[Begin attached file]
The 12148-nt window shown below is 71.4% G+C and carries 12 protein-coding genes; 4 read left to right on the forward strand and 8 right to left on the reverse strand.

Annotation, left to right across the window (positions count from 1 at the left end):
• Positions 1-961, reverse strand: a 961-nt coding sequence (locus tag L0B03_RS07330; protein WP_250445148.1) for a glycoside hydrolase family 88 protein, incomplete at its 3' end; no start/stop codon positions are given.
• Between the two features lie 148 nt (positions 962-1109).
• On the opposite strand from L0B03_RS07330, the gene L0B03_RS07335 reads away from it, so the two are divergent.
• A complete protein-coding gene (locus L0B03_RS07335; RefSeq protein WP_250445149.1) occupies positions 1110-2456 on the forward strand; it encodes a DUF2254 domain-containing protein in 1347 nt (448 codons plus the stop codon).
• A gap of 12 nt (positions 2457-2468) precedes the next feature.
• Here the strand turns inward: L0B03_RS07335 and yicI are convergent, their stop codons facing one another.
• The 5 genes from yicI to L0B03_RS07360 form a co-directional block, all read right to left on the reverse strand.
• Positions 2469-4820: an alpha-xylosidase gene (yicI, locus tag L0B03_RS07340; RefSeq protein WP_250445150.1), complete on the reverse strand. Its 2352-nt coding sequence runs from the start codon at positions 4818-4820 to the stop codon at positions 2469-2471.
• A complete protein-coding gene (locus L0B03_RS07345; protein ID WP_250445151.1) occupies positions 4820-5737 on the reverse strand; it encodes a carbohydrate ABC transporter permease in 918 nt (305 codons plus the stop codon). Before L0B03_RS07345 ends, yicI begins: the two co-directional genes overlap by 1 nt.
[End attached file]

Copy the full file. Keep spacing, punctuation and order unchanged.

The 12148-nt window shown below is 71.4% G+C and carries 12 protein-coding genes; 4 read left to right on the forward strand and 8 right to left on the reverse strand.

Annotation, left to right across the window (positions count from 1 at the left end):
• Positions 1-961, reverse strand: a 961-nt coding sequence (locus tag L0B03_RS07330; protein WP_250445148.1) for a glycoside hydrolase family 88 protein, incomplete at its 3' end; no start/stop codon positions are given.
• Between the two features lie 148 nt (positions 962-1109).
• On the opposite strand from L0B03_RS07330, the gene L0B03_RS07335 reads away from it, so the two are divergent.
• A complete protein-coding gene (locus L0B03_RS07335; RefSeq protein WP_250445149.1) occupies positions 1110-2456 on the forward strand; it encodes a DUF2254 domain-containing protein in 1347 nt (448 codons plus the stop codon).
• A gap of 12 nt (positions 2457-2468) precedes the next feature.
• Here the strand turns inward: L0B03_RS07335 and yicI are convergent, their stop codons facing one another.
• The 5 genes from yicI to L0B03_RS07360 form a co-directional block, all read right to left on the reverse strand.
• Positions 2469-4820: an alpha-xylosidase gene (yicI, locus tag L0B03_RS07340; RefSeq protein WP_250445150.1), complete on the reverse strand. Its 2352-nt coding sequence runs from the start codon at positions 4818-4820 to the stop codon at positions 2469-2471.
• A complete protein-coding gene (locus L0B03_RS07345; protein ID WP_250445151.1) occupies positions 4820-5737 on the reverse strand; it encodes a carbohydrate ABC transporter permease in 918 nt (305 codons plus the stop codon). Before L0B03_RS07345 ends, yicI begins: the two co-directional genes overlap by 1 nt.